So, @jono, I’ve been thinking lately about legacy stats. Things like RBIs. ABs (as opposed to plate appearances), Quarterback rating, Pitcher Wins, etc.

Might start a look into which ones have lasted longer and which stats were more easily discarded at various points along the way (and why).


@pzed Pitcher Wins is the FIRST that needs to go! That is the stupidest stat I can think of, Quality Starts is way more important.

Also I’m tired of players being hyped up on their HR stats when they play in hitter friendly parks by the media. Personally I’d like to see some kind of overlay where a team could look at a players HR’s and adjust it. So you take CarGo, look at all his HR’s and adjust for say AT&T, the problem is you would need something to adjust for carry, not just depth.

I think there’s a book in there… “Sports Stats and Why they Are Not All That Relevant”.. you could also talk about the effect of clubhouse chemistry and playing in front of 40,000 fans instead of 1,000 fans. Some players just turn it on when they get to the show and others shrink and have to get used to it. Other players loved being the heel, so when they had opposing fans cutting on them they excelled.

It would be really interesting to take into account all these different effects into stats.

Clutch hitting is another… You might be hitting .340 with runners in scoring position, but how do you hit with two out, a runner in scoring position when you’re down a run? Or down two runs? You can see some players just go up there looking for a hero home run (and they will admit it) when all you need to do is get a rally going.

One final one… How does hitting 8th, in front of a pitcher affect a players stats? You know with a runner on they need to expand the zone, you know the pitcher doesn’t care if he walks him. I have no idea how to quantify this at all, this would be a really interesting thing to explore. Because a guy hitting .250 in front of a pitcher is actually doing a better job than someone who is hitting .250 in front of the #3 hitter.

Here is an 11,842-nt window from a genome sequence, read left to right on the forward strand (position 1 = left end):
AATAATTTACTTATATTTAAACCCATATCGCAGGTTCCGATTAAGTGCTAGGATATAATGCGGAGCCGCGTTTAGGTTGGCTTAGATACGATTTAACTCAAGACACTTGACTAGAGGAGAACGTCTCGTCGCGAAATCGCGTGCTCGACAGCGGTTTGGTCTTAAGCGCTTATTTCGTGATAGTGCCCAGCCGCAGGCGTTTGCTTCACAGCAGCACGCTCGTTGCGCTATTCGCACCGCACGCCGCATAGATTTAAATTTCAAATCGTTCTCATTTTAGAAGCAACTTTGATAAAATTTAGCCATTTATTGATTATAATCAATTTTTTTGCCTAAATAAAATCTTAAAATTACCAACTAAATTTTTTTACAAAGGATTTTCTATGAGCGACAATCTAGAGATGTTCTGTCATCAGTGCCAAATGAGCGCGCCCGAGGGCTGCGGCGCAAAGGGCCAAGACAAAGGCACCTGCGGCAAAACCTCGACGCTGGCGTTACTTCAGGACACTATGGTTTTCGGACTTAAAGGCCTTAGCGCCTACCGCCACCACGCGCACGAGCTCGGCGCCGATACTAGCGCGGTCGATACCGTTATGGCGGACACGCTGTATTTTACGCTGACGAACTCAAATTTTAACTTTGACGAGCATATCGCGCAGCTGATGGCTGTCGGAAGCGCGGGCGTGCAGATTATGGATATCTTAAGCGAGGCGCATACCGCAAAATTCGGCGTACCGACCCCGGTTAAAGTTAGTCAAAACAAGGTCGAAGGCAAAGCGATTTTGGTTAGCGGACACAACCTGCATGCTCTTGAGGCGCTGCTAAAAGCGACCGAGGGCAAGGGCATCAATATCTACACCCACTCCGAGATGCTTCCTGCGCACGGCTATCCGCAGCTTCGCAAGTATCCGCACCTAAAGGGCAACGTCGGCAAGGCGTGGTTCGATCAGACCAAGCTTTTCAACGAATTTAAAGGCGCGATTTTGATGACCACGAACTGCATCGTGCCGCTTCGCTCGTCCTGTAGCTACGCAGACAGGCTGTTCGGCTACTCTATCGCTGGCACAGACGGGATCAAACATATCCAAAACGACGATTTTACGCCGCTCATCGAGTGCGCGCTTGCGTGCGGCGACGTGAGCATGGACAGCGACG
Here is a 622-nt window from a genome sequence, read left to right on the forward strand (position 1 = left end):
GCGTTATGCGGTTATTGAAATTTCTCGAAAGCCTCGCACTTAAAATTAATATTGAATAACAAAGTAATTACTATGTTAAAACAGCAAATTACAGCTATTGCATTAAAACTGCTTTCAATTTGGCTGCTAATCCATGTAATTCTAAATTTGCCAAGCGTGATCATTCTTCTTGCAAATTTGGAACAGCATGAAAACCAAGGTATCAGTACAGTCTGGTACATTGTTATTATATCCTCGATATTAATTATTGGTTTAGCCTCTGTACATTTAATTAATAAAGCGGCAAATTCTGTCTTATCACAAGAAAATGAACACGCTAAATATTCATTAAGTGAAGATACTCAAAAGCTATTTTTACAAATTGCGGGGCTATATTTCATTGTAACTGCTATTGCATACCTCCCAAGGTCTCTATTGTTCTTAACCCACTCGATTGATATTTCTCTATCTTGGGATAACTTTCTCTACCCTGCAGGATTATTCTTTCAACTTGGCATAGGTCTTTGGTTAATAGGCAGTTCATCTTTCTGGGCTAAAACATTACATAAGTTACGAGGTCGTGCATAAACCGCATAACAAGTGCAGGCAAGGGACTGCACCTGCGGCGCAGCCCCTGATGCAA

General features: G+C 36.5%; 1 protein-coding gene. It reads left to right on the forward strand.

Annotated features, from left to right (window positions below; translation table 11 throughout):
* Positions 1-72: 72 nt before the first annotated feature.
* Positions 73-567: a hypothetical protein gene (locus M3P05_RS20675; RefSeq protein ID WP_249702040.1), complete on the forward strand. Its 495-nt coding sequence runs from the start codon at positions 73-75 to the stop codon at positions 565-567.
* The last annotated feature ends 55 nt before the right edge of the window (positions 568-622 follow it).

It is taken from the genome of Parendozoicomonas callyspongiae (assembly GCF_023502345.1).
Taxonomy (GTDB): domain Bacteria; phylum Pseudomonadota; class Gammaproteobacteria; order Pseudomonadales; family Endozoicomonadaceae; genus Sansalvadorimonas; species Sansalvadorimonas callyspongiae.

Pitcher wins still has this weird caché that continues to mystify me.

I like the idea of looking at a player’s 8th-place hitting stats. You could probably get a large enough sample size to do a comparison for the same guy hitting in front of the pitcher and not (or league-wide hitting in front of the pitcher) to create a standard adjustment (say give the guy an adjusted obp .015 higher or something, pulling a number out of my butt).

For home runs, Hit Tracker online will cost you at least an hour, if not more. Like, every day. It was bought by ESPN and I think “true distance” is adjusting for carry, then they lay that over the fences of every park. WOULD IT HAVE GONE OUT IN THE POLO GROUNDS @jono?????


I’m gonna check that site out. I noticed that Crawford leads the NL in triples, but you gotta think that half of the “AT&T triples” would be HR’s.

Speaking of stats, been looking at Batting Average for Balls in Play and Joe Panik has .245 compared to last year which was .330! He must be pulling his hair out. Not really sure why, like if the teams have scouted him better or he’s just unlucky. Probably both but for a contact guy like him, it’s gotta suck. But never really quite understood whether this is a stat I should pay attention to because you could attribute it to luck, but you could attribute it to a player being predictable as to where they hit the ball.


Talking about BABIP is one of the fastest ways to start Sabermetrician flame wars.

It’s pretty clear that it’s, in general, a measure of luck….but that some types of hitters have consistently higher BABIPs (mostly, line drive hitters, which seems logical).

The only way to really tell how much is luck v skill is to compare a hitter’s BABIP to his own career average, which only works for vets, obviously. You could try to fudge your way through similarity scores for a guy like Panik, but that can sometimes be a big reach.

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